One of the great challenges in econometrics, the statistical branch of economics that deals with estimating the relationships between different variables in a system, is finding factors that are exogenous, e.g. originate entirely outside the system you are trying to analyze. This is tough because often times a variable A does not only influence a variable B, but B also has a feedback effect back on A, possibly through its effect on some other variable. And in such cases of endogeneiety most of the commonly used estimation techniques are invalid.
There are two main ways out of this dilemma: either you use far more sophisticated estimation techniques that are robust to this phenomenon or you try very hard to find a variable, some variable for which you can make a good case that it is truly exogenous.
This, I assume, is the great appeal of using weather as a predictive variable in empirical models. After all, whatever happens in an economy, it’s pretty clear that none of it is going to change the amount of sunshine or rainfall the next day. A Freakonomics column from a while back showcases such research, which has produced some very intresting insights, like this one about all our favorite German tribe:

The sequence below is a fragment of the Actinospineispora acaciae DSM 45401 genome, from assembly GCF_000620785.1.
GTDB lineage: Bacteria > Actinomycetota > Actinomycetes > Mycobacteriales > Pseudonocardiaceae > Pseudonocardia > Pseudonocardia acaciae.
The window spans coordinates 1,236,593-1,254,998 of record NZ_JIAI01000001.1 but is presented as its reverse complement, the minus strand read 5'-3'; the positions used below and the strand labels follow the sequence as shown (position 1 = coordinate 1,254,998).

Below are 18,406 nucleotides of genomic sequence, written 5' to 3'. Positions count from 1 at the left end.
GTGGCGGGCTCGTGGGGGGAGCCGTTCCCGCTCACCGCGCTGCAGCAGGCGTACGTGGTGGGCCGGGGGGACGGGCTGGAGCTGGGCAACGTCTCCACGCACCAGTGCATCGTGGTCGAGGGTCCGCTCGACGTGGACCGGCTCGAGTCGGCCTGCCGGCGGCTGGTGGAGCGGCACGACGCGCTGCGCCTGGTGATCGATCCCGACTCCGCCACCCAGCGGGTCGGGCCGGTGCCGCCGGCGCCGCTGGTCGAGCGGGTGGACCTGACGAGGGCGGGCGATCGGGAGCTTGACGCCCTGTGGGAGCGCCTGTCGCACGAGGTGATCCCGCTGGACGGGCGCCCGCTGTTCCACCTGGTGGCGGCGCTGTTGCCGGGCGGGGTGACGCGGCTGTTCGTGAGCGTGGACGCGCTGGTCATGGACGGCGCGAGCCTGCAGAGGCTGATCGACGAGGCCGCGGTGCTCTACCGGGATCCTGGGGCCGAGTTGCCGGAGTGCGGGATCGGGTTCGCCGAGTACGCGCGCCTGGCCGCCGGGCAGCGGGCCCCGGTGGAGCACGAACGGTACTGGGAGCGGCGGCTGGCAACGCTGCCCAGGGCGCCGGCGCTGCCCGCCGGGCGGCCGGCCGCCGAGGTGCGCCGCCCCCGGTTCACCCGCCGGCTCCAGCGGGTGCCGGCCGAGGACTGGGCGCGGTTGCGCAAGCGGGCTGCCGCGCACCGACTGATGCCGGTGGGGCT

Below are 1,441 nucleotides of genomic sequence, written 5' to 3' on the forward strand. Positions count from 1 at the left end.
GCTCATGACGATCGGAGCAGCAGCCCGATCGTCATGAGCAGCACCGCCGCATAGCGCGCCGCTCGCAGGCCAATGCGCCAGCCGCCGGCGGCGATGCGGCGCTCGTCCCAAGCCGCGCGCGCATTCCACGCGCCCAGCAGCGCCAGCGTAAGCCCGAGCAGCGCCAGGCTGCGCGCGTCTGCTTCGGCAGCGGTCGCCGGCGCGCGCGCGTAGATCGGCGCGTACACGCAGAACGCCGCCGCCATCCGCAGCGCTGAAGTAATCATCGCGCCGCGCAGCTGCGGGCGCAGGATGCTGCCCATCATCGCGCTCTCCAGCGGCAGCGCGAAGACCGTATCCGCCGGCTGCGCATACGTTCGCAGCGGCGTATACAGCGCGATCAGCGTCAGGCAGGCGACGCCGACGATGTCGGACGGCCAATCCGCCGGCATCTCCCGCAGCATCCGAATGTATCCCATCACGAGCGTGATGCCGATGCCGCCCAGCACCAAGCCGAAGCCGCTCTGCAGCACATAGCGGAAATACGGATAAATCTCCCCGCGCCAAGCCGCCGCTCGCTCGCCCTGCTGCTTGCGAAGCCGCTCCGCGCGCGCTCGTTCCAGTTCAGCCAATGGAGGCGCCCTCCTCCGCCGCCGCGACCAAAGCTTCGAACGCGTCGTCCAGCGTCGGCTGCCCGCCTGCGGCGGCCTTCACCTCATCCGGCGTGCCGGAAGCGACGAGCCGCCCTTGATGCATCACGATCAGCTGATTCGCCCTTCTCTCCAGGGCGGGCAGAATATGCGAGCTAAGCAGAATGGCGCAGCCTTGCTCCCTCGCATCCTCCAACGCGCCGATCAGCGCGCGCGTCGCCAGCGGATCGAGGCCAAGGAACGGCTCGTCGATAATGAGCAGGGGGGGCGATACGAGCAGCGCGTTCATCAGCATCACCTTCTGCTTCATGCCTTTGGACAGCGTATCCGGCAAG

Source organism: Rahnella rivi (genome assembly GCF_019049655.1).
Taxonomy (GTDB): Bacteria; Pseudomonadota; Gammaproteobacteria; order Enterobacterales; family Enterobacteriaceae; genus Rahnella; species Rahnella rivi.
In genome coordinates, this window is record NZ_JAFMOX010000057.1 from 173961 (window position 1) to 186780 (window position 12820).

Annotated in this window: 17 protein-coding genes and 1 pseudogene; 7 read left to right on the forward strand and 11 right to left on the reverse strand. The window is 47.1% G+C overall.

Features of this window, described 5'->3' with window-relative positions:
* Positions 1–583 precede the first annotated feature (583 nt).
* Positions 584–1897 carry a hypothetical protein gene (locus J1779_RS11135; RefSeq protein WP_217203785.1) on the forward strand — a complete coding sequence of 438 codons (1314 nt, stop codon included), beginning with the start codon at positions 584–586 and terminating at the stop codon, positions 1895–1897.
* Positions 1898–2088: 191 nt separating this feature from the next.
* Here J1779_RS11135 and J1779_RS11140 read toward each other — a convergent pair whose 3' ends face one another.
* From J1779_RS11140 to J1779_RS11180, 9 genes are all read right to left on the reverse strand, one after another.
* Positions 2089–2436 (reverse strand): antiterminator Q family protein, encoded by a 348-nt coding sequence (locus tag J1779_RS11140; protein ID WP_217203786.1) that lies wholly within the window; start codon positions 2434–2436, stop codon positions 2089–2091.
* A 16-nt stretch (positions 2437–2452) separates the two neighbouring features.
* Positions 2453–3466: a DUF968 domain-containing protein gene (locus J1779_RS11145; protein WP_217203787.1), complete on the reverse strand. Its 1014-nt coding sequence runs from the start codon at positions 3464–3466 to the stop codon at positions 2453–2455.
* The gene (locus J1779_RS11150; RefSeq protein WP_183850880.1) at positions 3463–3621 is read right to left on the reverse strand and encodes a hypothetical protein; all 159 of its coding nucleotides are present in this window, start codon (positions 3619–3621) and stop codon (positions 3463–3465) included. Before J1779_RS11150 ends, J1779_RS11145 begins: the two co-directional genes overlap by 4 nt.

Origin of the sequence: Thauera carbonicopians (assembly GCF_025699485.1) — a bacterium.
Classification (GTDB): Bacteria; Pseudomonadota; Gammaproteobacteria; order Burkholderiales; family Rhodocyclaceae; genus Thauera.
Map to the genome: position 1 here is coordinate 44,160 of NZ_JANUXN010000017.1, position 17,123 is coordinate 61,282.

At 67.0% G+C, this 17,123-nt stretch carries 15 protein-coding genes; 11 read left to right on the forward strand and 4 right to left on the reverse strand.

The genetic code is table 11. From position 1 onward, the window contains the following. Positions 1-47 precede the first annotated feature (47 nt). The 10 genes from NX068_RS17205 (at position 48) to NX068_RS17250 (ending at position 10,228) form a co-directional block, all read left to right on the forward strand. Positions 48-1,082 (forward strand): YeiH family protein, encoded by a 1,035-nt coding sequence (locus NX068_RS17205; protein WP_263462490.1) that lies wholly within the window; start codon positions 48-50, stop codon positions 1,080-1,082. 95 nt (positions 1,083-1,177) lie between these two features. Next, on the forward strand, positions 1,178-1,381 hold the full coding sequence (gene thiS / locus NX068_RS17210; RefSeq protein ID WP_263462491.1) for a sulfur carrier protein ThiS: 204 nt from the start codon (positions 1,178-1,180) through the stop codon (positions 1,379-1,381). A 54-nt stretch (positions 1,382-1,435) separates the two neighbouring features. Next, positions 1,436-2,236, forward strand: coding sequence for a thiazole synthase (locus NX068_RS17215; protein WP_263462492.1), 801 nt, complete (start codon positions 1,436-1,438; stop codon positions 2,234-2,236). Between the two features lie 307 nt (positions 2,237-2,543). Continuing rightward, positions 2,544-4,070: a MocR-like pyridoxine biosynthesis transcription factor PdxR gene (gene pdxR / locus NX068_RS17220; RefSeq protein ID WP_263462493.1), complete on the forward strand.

Consider 19th-century Bavaria. The problem there was rain — too much of it. As Halvor Mehlum, Edward Miguel and Ragnar Torvik explained in a recent paper, excessive rain damaged the rye crop by interfering with the planting and the harvest. Using a historical rainfall database from the United Nations, they found that the price of rye was significantly higher in rainy years, and since rye was a major staple of the Bavarian diet, food prices across the board were considerably higher in those years, too. This was a big problem, since a poor family at the time would have been likely to spend as much as 80 percent of its money on food. The economists went looking for other effects of this weather shock. It turns out that Bavaria kept remarkably comprehensive crime statistics — the most meticulous in all of Germany — and when laid out one atop the other, there was a startlingly robust correlation between the amount of rain, the price of rye and the rate of property crime: they rose and fell together in lockstep. Rain raised food prices, and those prices, in turn, led hungry families to steal in order to feed themselves.
But violent crime fell during the rainy years, at the same time property crimes were on the rise. Why should that be? Because, the economists contend, rye was also used to make beer. “Ten percent of Bavarian household income went to beer purchases alone,” they write. So as a price spike in rye led to a price spike in beer, there was less beer consumed — which in turn led to fewer assaults and murders.